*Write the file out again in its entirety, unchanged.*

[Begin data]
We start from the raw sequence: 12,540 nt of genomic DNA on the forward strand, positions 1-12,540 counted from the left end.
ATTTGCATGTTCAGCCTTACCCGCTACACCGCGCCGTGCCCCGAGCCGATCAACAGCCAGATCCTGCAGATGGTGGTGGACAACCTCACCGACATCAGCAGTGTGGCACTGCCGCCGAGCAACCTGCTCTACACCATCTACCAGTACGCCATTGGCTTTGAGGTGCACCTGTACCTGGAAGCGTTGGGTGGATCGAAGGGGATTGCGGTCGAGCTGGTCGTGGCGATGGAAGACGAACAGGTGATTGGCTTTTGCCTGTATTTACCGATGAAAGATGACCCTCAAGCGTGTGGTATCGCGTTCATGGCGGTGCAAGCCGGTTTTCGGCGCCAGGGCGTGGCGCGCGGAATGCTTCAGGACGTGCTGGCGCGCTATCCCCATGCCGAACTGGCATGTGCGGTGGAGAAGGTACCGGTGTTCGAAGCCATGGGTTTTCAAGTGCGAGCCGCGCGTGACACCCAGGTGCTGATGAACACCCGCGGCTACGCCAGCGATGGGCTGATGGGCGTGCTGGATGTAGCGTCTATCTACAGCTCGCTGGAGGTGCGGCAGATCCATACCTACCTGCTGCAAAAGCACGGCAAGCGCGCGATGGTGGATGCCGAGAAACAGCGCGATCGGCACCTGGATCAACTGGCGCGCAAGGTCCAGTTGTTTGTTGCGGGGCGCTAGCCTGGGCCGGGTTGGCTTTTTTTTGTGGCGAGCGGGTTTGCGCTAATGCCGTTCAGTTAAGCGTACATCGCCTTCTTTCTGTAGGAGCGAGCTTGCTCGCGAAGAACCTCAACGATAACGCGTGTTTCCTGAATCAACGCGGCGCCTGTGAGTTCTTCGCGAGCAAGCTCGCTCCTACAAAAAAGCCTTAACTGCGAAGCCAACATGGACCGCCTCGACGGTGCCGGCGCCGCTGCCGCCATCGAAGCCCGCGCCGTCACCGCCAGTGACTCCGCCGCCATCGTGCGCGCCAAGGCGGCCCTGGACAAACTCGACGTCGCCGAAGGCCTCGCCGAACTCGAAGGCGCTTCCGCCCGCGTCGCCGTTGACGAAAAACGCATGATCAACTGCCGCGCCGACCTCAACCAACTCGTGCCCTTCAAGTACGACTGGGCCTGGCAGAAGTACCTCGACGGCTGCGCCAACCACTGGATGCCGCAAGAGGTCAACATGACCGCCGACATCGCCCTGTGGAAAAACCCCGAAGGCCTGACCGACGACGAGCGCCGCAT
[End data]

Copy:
We start from the raw sequence: 12,540 nt of genomic DNA on the forward strand, positions 1-12,540 counted from the left end.
ATTTGCATGTTCAGCCTTACCCGCTACACCGCGCCGTGCCCCGAGCCGATCAACAGCCAGATCCTGCAGATGGTGGTGGACAACCTCACCGACATCAGCAGTGTGGCACTGCCGCCGAGCAACCTGCTCTACACCATCTACCAGTACGCCATTGGCTTTGAGGTGCACCTGTACCTGGAAGCGTTGGGTGGATCGAAGGGGATTGCGGTCGAGCTGGTCGTGGCGATGGAAGACGAACAGGTGATTGGCTTTTGCCTGTATTTACCGATGAAAGATGACCCTCAAGCGTGTGGTATCGCGTTCATGGCGGTGCAAGCCGGTTTTCGGCGCCAGGGCGTGGCGCGCGGAATGCTTCAGGACGTGCTGGCGCGCTATCCCCATGCCGAACTGGCATGTGCGGTGGAGAAGGTACCGGTGTTCGAAGCCATGGGTTTTCAAGTGCGAGCCGCGCGTGACACCCAGGTGCTGATGAACACCCGCGGCTACGCCAGCGATGGGCTGATGGGCGTGCTGGATGTAGCGTCTATCTACAGCTCGCTGGAGGTGCGGCAGATCCATACCTACCTGCTGCAAAAGCACGGCAAGCGCGCGATGGTGGATGCCGAGAAACAGCGCGATCGGCACCTGGATCAACTGGCGCGCAAGGTCCAGTTGTTTGTTGCGGGGCGCTAGCCTGGGCCGGGTTGGCTTTTTTTTGTGGCGAGCGGGTTTGCGCTAATGCCGTTCAGTTAAGCGTACATCGCCTTCTTTCTGTAGGAGCGAGCTTGCTCGCGAAGAACCTCAACGATAACGCGTGTTTCCTGAATCAACGCGGCGCCTGTGAGTTCTTCGCGAGCAAGCTCGCTCCTACAAAAAAGCCTTAACTGCGAAGCCAACATGGACCGCCTCGACGGTGCCGGCGCCGCTGCCGCCATCGAAGCCCGCGCCGTCACCGCCAGTGACTCCGCCGCCATCGTGCGCGCCAAGGCGGCCCTGGACAAACTCGACGTCGCCGAAGGCCTCGCCGAACTCGAAGGCGCTTCCGCCCGCGTCGCCGTTGACGAAAAACGCATGATCAACTGCCGCGCCGACCTCAACCAACTCGTGCCCTTCAAGTACGACTGGGCCTGGCAGAAGTACCTCGACGGCTGCGCCAACCACTGGATGCCGCAAGAGGTCAACATGACCGCCGACATCGCCCTGTGGAAAAACCCCGAAGGCCTGACCGACGACGAGCGCCGCAT